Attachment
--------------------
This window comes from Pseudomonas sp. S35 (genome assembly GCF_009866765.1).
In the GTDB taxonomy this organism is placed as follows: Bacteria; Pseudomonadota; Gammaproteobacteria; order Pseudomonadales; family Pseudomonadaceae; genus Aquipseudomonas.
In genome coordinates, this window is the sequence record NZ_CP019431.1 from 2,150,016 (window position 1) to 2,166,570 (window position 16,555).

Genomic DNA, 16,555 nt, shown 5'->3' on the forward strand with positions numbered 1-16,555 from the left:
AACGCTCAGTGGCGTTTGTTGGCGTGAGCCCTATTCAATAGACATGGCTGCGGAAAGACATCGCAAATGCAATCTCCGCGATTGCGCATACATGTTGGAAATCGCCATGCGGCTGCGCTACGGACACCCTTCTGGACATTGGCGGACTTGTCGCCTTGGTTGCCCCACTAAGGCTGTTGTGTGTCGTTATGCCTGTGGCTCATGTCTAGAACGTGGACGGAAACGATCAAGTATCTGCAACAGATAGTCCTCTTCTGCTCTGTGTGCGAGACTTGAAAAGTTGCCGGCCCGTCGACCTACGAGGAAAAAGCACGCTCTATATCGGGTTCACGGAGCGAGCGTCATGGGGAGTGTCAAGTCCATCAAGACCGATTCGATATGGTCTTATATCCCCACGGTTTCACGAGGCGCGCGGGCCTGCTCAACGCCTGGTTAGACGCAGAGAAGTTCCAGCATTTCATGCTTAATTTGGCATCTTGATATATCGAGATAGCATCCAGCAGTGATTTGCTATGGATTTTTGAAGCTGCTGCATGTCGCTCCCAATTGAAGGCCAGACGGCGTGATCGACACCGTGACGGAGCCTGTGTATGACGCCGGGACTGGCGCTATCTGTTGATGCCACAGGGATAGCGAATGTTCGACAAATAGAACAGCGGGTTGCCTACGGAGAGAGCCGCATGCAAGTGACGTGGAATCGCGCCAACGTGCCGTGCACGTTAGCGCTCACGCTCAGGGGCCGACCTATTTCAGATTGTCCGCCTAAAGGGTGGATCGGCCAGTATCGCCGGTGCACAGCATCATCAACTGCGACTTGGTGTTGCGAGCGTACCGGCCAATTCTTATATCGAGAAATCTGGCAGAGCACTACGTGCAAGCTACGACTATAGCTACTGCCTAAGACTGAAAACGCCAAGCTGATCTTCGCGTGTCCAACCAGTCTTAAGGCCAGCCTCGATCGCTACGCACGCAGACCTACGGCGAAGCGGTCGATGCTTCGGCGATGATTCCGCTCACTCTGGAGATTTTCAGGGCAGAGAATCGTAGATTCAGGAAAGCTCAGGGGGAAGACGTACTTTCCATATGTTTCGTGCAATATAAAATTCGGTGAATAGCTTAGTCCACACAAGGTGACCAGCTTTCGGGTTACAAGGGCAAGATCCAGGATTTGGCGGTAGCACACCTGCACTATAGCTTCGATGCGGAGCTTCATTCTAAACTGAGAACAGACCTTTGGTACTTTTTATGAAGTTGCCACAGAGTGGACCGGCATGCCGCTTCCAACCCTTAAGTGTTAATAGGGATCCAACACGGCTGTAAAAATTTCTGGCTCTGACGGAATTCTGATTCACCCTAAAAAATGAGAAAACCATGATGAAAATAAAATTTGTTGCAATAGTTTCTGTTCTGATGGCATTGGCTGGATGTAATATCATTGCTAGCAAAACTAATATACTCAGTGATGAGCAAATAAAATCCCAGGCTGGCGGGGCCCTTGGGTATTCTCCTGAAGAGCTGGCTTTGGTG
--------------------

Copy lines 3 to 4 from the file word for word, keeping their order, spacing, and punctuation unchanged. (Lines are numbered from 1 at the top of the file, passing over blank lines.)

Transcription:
In genome coordinates, this window is the sequence record NZ_CP019431.1 from 2,150,016 (window position 1) to 2,166,570 (window position 16,555).

Genomic DNA, 16,555 nt, shown 5'->3' on the forward strand with positions numbered 1-16,555 from the left: